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Essential Gardening: Public Gardens in the Spring of COVID-19

Digitization Status
Born digital
Date created
The spring of 2020 has been defined by upturned plans. As the number of COVID-19 cases skyrocketed, lives across the United States were reconfigured. Eight-year-olds learned how to take school classes remotely. Grocery stores began limiting the number of shoppers who could be inside at once. Restaurants reinvented their menus for takeout. Businesses large and small closed their doors, sending millions of workers to unemployment. Even hospitals—while stretched beyond the max on one front—began furloughing employees, given that routine and elective appointments were canceled. Streets in cities like Boston became veritably empty, with no morning rush, no evening rush. Public gardens, like other cultural institutions, were confronted with the same stay-at-home mandates that shuttered their communities. According to the American Public Gardens Association, more than 25 percent of gardens closed on a single day (Monday, March 16), and by the end of March, only 4 percent remained fully open to the public. The plants, of course, did not wait to begin growing until gardens reopened. The sunshine-colored blossoms of forsythia and daffodils put on their radiant shows no matter what. The unrelenting arrival of spring was, in many ways, incongruous with the national mood. It also meant that horticulturists at public gardens continued working despite closures and event cancellations at their institutions. Schedules changed. Procedures changed. But there were plants to be tended. Below, thirteen horticulturists from gardens around the country describe the on-the-ground realities of caring for their collections during the first months of the pandemic—the months in which an old normal faded and a new normal was created.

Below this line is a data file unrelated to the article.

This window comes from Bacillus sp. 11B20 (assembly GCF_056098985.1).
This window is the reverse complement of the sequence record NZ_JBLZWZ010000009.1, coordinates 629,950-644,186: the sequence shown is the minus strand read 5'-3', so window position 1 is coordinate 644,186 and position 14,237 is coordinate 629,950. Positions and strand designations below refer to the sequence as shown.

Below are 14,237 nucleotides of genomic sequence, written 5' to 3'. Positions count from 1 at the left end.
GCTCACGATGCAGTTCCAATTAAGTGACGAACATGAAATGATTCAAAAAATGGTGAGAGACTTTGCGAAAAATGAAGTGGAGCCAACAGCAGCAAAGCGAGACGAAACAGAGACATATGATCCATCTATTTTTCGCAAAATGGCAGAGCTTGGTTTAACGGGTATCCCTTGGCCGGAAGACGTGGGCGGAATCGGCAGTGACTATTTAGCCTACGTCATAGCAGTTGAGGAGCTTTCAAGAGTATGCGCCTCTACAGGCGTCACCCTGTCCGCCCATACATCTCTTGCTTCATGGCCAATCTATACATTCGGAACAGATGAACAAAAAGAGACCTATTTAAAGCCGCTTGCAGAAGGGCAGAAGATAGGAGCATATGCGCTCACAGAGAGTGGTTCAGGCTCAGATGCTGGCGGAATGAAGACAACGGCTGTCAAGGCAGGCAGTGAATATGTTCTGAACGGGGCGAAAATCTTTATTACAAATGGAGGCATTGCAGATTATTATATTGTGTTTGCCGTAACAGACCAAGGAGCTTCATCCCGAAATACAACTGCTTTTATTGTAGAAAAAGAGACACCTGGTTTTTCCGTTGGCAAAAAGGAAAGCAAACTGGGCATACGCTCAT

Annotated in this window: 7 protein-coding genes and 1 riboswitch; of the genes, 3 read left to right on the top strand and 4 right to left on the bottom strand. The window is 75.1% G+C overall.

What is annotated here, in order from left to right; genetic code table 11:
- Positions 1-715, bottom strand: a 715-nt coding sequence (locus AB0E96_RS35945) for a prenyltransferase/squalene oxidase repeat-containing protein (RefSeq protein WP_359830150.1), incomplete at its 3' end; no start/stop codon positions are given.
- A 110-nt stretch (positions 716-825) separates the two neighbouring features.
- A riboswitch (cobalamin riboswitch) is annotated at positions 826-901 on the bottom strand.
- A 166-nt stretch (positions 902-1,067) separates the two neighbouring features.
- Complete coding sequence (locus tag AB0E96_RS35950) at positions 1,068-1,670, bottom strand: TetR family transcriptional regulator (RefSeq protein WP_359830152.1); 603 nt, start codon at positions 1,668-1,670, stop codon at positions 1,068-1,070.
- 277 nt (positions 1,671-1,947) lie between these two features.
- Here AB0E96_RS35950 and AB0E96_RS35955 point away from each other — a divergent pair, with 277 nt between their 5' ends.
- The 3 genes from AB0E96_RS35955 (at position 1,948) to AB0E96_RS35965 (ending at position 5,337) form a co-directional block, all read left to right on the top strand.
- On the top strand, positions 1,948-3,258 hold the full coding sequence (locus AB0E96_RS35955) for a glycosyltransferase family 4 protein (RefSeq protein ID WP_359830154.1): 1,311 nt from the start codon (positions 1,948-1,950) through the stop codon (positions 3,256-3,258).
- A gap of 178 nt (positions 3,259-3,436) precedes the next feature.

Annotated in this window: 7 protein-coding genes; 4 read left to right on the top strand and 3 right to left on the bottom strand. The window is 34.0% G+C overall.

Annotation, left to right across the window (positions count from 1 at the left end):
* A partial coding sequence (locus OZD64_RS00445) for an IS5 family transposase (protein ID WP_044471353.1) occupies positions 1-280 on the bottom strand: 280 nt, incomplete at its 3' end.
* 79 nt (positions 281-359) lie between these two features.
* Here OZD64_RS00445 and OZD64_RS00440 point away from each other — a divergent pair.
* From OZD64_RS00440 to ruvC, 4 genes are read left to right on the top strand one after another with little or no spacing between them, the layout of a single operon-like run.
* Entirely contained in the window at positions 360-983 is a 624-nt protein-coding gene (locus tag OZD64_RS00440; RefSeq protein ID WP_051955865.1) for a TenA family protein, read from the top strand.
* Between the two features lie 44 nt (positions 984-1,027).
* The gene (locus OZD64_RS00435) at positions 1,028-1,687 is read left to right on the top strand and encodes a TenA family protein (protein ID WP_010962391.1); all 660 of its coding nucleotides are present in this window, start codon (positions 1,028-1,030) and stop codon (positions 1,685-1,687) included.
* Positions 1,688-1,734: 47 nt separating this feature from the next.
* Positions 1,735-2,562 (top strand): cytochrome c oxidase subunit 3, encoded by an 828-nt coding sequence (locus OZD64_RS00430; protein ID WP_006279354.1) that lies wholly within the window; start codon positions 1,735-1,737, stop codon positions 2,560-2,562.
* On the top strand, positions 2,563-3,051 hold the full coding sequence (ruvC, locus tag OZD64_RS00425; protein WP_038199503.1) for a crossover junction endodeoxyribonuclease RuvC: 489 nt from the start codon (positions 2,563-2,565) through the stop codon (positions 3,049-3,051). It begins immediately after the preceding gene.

Volume, Issue, Page Number
78, 1, 16-31
Subject - keywords and LC headings
COVID-19 Pandemic, 2020-
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